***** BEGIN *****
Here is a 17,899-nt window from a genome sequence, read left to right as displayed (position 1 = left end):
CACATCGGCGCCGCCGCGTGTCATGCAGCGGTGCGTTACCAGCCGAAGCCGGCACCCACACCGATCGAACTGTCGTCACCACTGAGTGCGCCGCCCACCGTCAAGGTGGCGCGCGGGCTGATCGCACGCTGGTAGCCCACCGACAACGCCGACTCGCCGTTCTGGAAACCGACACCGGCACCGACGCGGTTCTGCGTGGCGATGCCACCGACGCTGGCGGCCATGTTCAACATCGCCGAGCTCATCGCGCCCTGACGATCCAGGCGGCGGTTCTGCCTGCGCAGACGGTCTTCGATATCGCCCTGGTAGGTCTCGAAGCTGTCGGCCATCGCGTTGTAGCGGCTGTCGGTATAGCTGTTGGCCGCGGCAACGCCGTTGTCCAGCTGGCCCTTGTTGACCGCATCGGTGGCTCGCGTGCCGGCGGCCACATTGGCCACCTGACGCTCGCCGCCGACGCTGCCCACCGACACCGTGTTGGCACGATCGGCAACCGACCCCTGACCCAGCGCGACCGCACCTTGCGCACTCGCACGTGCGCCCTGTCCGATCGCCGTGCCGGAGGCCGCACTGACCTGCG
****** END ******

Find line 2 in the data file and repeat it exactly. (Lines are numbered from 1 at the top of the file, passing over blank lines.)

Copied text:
CACATCGGCGCCGCCGCGTGTCATGCAGCGGTGCGTTACCAGCCGAAGCCGGCACCCACACCGATCGAACTGTCGTCACCACTGAGTGCGCCGCCCACCGTCAAGGTGGCGCGCGGGCTGATCGCACGCTGGTAGCCCACCGACAACGCCGACTCGCCGTTCTGGAAACCGACACCGGCACCGACGCGGTTCTGCGTGGCGATGCCACCGACGCTGGCGGCCATGTTCAACATCGCCGAGCTCATCGCGCCCTGACGATCCAGGCGGCGGTTCTGCCTGCGCAGACGGTCTTCGATATCGCCCTGGTAGGTCTCGAAGCTGTCGGCCATCGCGTTGTAGCGGCTGTCGGTATAGCTGTTGGCCGCGGCAACGCCGTTGTCCAGCTGGCCCTTGTTGACCGCATCGGTGGCTCGCGTGCCGGCGGCCACATTGGCCACCTGACGCTCGCCGCCGACGCTGCCCACCGACACCGTGTTGGCACGATCGGCAACCGACCCCTGACCCAGCGCGACCGCACCTTGCGCACTCGCACGTGCGCCCTGTCCGATCGCCGTGCCGGAGGCCGCACTGACCTGCG